The glaucoma patients were imaged with the exemplary PS-SD-OCT system, arrangement and method. A particular data set had a signal-to-noise ratio that was beneficial to be analyzed. This data set was obtained from the left eye of an 81-year old white female. She had undergone cataract surgery 6 years earlier, which possibly lead to the relatively high image quality. Her best-corrected visual acuity was 20/20, and the internal fixation spot was used to stabilize the eye. The visual field test results showed a superior visual field defect, which should result in a thinner nerve fiber layer in the inferior area (i.e., the vision of the eye may be inverted). The reported field defect was relatively small. FIG. 12 shows an exemplary tructural intensity image taken from a circular scan around the optic nerve head of this glaucoma patient. The image shows a relatively thin inferior nerve fiber layer (I), caused by glaucoma. All other areas appear to be unaffected. The positions in the eye are labeled as follows: temporal (T); superior (S); nasal (N); inferior (I). This image measures 0.96 mm deep by 12.6 mm wide and is expanded in the vertical direction by a factor of four for clarity. The dynamic range of the image above the noise floor was 37.4 dB, with A-lines acquired at 7.5 kHz. The image was taken at a radius of 2 mm and an A-line acquisition rate of 7.5 kHz.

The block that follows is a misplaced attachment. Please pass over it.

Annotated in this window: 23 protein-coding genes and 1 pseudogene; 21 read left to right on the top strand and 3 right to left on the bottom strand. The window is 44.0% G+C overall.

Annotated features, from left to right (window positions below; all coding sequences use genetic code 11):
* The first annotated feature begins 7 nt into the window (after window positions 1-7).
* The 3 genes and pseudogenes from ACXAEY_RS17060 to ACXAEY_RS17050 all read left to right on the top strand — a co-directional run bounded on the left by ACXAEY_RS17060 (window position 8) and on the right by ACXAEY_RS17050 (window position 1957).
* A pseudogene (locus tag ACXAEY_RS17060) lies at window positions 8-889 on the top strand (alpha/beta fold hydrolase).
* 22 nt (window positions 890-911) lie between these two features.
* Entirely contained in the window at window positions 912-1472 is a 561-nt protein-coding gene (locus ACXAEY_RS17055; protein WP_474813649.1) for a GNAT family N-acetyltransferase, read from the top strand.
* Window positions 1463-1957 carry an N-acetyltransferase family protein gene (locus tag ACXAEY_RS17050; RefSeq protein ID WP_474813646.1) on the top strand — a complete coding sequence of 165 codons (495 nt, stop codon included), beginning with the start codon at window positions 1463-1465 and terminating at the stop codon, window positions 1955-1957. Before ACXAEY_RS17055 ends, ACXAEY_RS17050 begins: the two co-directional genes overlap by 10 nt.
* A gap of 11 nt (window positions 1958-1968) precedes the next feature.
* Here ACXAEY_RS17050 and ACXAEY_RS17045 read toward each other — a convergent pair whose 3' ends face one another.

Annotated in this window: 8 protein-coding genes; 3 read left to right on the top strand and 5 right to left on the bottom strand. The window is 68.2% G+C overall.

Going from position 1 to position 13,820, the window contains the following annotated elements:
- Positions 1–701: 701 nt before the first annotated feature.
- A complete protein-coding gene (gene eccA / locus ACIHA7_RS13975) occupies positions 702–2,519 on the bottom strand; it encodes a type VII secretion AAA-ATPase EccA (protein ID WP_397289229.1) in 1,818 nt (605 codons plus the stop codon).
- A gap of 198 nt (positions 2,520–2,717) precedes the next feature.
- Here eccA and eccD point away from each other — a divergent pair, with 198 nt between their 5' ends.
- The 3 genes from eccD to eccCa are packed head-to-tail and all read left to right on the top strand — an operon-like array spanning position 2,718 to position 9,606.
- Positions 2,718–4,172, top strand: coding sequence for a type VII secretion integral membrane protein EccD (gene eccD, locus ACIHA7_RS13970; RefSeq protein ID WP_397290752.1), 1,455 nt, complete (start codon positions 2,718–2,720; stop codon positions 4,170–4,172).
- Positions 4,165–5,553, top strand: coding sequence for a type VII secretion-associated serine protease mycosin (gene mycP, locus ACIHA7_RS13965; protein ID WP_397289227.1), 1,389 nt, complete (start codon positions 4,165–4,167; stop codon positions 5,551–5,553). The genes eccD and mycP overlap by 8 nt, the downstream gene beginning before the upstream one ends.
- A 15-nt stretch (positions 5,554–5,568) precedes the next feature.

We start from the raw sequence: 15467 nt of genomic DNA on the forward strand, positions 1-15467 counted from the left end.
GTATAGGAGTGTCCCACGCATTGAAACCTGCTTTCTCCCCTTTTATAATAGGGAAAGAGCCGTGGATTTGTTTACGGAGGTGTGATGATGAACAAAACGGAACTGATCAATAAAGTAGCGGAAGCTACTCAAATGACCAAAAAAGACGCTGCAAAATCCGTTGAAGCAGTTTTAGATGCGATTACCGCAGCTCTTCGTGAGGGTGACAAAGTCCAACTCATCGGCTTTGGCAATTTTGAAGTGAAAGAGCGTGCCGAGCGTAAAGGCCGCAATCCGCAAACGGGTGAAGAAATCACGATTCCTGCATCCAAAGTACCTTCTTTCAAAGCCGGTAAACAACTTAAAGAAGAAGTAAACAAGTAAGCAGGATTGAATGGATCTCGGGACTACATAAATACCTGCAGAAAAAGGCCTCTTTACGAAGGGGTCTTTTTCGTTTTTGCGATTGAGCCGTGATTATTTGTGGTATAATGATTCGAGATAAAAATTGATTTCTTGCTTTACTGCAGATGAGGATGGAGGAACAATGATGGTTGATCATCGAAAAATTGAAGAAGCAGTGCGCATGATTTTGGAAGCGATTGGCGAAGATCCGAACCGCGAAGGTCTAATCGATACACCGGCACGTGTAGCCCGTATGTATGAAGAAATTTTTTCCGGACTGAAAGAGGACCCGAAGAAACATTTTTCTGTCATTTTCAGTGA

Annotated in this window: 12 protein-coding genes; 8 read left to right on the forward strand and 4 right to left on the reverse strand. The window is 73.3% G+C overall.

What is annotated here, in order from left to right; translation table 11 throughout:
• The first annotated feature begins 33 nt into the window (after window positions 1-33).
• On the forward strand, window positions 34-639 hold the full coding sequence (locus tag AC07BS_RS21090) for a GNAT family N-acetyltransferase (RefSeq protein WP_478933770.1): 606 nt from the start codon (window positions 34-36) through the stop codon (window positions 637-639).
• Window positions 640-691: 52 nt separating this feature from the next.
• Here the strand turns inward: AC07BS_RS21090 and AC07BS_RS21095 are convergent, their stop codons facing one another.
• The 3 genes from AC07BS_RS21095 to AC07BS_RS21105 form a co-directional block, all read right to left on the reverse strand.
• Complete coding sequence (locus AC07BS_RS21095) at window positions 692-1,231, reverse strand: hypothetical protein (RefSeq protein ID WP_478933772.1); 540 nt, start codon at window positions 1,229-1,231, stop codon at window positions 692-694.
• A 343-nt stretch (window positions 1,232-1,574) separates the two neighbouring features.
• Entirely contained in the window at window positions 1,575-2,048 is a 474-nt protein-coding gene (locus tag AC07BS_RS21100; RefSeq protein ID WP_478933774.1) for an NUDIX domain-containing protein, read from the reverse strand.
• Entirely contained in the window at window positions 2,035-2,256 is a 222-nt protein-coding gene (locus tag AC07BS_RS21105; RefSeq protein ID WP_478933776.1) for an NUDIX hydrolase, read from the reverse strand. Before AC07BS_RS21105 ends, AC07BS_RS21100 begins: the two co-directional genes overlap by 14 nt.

Compared to the scans made in the healthy subjects (e.g., the image shown in FIG. 9), the contrast between the RNFL and ganglion cell layer, which borders the RNFL, is not as strong. The inferior (I) RNFL tissue of this patient is thinner than the equivalent inferior tissue of the healthy subject.